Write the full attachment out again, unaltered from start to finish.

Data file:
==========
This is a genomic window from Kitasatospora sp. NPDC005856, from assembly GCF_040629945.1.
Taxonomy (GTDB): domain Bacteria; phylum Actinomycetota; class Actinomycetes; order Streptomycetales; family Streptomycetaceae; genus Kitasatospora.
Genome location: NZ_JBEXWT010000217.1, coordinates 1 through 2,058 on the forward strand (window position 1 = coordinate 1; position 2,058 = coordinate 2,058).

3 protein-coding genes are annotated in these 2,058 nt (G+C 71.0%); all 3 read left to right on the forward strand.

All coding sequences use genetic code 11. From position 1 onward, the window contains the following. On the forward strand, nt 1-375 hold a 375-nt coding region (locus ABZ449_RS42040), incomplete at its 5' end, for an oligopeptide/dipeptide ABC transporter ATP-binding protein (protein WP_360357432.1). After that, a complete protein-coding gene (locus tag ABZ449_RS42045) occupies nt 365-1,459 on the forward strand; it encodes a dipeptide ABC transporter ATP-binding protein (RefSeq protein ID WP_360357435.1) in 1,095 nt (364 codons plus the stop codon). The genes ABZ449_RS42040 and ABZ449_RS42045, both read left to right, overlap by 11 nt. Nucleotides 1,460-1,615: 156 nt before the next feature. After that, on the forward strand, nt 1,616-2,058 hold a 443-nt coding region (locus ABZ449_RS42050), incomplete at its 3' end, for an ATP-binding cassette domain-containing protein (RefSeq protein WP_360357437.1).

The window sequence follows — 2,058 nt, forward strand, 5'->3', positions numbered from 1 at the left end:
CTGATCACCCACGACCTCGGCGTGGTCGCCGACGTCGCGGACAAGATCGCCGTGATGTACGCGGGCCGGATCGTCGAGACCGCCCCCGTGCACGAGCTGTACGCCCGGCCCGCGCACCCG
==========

This is a genomic window from Kitasatospora sp. NPDC005856, from assembly GCF_040629945.1.
Taxonomy (GTDB): domain Bacteria; phylum Actinomycetota; class Actinomycetes; order Streptomycetales; family Streptomycetaceae; genus Kitasatospora.
Genome location: NZ_JBEXWT010000217.1, coordinates 1 through 2,058 on the forward strand (window position 1 = coordinate 1; position 2,058 = coordinate 2,058).

3 protein-coding genes are annotated in these 2,058 nt (G+C 71.0%); all 3 read left to right on the forward strand.

All coding sequences use genetic code 11. From position 1 onward, the window contains the following. On the forward strand, nt 1-375 hold a 375-nt coding region (locus ABZ449_RS42040), incomplete at its 5' end, for an oligopeptide/dipeptide ABC transporter ATP-binding protein (protein WP_360357432.1). After that, a complete protein-coding gene (locus tag ABZ449_RS42045) occupies nt 365-1,459 on the forward strand; it encodes a dipeptide ABC transporter ATP-binding protein (RefSeq protein ID WP_360357435.1) in 1,095 nt (364 codons plus the stop codon). The genes ABZ449_RS42040 and ABZ449_RS42045, both read left to right, overlap by 11 nt. Nucleotides 1,460-1,615: 156 nt before the next feature. After that, on the forward strand, nt 1,616-2,058 hold a 443-nt coding region (locus ABZ449_RS42050), incomplete at its 3' end, for an ATP-binding cassette domain-containing protein (RefSeq protein WP_360357437.1).

The window sequence follows — 2,058 nt, forward strand, 5'->3', positions numbered from 1 at the left end:
CTGATCACCCACGACCTCGGCGTGGTCGCCGACGTCGCGGACAAGATCGCCGTGATGTACGCGGGCCGGATCGTCGAGACCGCCCCCGTGCACGAGCTGTACGCCCGGCCCGCGCACCCG